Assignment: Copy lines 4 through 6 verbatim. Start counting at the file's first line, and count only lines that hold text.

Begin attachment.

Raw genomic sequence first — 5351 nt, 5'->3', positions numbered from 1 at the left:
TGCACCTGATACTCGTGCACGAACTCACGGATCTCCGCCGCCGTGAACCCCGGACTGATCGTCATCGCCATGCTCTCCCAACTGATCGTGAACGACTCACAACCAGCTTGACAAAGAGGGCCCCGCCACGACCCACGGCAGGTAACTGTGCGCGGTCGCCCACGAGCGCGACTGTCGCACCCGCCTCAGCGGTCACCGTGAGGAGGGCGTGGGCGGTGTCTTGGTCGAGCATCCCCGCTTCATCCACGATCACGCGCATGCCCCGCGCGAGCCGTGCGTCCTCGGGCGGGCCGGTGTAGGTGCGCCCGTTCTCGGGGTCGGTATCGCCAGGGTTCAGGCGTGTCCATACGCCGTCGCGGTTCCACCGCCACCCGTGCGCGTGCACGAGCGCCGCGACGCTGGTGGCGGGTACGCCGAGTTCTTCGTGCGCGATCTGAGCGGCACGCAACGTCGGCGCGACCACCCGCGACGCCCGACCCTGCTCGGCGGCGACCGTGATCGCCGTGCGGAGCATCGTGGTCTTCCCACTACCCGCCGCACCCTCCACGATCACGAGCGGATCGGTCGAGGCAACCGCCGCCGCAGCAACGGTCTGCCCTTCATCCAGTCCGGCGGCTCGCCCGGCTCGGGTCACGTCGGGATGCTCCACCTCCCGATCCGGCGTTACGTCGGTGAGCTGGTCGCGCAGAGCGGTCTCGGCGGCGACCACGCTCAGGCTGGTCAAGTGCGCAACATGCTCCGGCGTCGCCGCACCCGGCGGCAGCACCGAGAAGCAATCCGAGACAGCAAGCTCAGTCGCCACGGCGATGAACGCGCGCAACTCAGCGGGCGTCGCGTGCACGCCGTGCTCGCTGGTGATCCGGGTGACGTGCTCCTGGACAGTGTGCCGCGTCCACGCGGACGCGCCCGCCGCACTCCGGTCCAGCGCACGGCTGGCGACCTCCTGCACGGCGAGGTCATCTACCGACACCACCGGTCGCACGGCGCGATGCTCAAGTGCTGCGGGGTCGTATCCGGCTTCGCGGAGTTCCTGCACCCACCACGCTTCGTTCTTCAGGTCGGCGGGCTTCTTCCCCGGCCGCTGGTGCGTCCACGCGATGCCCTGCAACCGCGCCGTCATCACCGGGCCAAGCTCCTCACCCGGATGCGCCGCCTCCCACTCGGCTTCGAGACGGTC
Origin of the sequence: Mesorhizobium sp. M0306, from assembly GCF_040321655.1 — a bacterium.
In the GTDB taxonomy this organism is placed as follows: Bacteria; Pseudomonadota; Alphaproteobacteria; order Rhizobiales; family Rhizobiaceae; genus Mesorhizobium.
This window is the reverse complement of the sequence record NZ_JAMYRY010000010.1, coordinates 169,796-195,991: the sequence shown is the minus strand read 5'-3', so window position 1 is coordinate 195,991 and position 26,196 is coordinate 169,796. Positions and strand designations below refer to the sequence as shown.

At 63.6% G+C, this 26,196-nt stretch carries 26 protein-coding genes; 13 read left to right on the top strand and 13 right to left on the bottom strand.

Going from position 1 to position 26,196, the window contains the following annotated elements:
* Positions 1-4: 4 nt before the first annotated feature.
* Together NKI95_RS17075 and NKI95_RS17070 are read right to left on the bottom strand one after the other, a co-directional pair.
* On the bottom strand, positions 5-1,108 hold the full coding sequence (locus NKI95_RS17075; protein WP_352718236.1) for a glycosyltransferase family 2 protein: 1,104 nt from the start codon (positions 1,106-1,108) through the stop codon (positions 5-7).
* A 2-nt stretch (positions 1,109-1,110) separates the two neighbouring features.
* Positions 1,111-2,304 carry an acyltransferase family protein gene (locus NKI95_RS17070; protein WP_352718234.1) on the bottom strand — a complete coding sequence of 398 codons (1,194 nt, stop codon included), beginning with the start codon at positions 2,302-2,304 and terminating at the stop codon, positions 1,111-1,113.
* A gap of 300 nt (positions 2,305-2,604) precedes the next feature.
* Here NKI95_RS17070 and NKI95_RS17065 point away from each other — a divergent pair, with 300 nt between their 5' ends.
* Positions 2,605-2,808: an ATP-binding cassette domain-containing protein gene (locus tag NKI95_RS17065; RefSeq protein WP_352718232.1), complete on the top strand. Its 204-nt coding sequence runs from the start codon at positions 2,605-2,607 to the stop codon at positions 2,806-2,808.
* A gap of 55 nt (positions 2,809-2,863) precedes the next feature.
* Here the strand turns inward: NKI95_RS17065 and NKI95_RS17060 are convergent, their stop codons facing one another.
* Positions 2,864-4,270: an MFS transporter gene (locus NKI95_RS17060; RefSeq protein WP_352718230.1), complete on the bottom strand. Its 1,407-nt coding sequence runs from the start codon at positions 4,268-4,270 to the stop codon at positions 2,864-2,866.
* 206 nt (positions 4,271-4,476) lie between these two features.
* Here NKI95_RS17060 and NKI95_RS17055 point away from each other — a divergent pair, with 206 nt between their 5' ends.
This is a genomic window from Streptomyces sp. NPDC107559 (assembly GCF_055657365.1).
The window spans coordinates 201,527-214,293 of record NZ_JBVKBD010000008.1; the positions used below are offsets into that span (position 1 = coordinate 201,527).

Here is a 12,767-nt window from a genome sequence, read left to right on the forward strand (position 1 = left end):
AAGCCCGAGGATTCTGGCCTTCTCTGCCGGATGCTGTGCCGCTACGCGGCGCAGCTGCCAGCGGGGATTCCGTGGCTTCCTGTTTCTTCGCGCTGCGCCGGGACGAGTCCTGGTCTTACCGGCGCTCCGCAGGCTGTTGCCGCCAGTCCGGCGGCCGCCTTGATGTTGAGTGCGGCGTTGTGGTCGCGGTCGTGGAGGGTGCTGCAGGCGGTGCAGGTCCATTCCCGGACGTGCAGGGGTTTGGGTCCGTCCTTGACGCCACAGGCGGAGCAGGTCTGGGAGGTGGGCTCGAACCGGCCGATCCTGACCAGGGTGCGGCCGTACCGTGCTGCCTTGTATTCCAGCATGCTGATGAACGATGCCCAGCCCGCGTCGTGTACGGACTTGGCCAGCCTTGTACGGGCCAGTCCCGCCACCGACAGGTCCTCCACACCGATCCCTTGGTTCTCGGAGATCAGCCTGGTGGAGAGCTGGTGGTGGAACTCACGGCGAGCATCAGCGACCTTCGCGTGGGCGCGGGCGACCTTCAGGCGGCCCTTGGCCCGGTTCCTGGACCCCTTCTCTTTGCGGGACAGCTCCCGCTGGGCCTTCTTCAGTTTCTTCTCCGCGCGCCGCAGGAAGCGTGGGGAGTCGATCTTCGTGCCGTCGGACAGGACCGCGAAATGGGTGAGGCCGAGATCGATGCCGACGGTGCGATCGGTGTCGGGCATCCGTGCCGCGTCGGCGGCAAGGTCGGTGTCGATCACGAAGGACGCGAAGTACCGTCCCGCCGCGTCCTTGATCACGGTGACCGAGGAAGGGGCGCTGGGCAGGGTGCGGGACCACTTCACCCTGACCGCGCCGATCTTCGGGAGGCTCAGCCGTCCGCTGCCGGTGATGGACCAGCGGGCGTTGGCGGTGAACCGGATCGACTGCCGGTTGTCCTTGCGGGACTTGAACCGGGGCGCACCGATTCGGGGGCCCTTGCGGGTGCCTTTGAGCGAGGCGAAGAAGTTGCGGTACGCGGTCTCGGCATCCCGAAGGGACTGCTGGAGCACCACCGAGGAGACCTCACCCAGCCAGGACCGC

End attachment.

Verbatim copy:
In the GTDB taxonomy this organism is placed as follows: Bacteria; Pseudomonadota; Alphaproteobacteria; order Rhizobiales; family Rhizobiaceae; genus Mesorhizobium.
This window is the reverse complement of the sequence record NZ_JAMYRY010000010.1, coordinates 169,796-195,991: the sequence shown is the minus strand read 5'-3', so window position 1 is coordinate 195,991 and position 26,196 is coordinate 169,796. Positions and strand designations below refer to the sequence as shown.

At 63.6% G+C, this 26,196-nt stretch carries 26 protein-coding genes; 13 read left to right on the top strand and 13 right to left on the bottom strand.